The loadPhotos() function is responsible for loading the photos.json file from the server and creating a marker object for each entry in the JSON file. When all markers are created, the program passes the markers to the cluster plugin. We tell the plugin to show only a cluster icon if more than 20 markers are visible at one location. The plugin supports many more options. Check out the documentation.

Each marker is an HTMLMapMarker object, where we specify the location (latlng) and the HTML code (html) that the browser should display. You can display any HTML with HTMLMapMarker, not just images.

We reached a stage where you can test your application again. Start Parcel with npm start and open http://localhost:8080.

5. Image Gallery

We now see a bunch of markers on the map, but there is currently no way for the user to see the original photo. This missing functionality is what we are going to implement in this section.

We also have to solve another issue. When you take many pictures from one location, you see many markers on one spot. Even when you zoom to max level, it's very difficult or even impossible to click on all markers. To solve that, we show the photo in full screen when the user clicks on a marker, but then we also allow him to scroll through all images currently visible on the map.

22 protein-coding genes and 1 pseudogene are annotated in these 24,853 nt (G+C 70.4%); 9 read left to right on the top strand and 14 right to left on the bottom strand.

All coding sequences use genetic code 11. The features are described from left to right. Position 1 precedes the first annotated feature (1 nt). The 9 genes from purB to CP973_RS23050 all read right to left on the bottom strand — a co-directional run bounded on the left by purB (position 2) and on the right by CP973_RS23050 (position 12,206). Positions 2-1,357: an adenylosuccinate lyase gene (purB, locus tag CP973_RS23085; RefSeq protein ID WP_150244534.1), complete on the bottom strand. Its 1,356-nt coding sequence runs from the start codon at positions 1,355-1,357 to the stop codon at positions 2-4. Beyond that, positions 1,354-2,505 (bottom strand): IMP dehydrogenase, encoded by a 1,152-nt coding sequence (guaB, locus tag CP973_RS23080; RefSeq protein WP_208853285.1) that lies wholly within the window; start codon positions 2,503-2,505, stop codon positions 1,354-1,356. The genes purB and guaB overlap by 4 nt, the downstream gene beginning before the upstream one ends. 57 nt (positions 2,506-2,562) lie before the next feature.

For this purpose, we install an image gallery library. I choose lightGallery for this project.

Install the main library and a few plugins.

npm install lightgallery.js
npm install lg-autoplay.js
npm install lg-fullscreen.js
npm install lg-zoom.js

Check out the lightGallery project page to learn more about the library.

In main.css import the CSS from lightGallery

@import '../node_modules/lightgallery.js/dist/css/lightgallery.css';


In index.html, add a <div> to the body. This is where lightGallery adds HTML to display the gallery.

  <div id="lightgallery"></div>


In main.js import the library

import 'lightgallery.js';
import 'lg-fullscreen.js';
import 'lg-autoplay.js';
import 'lg-zoom.js';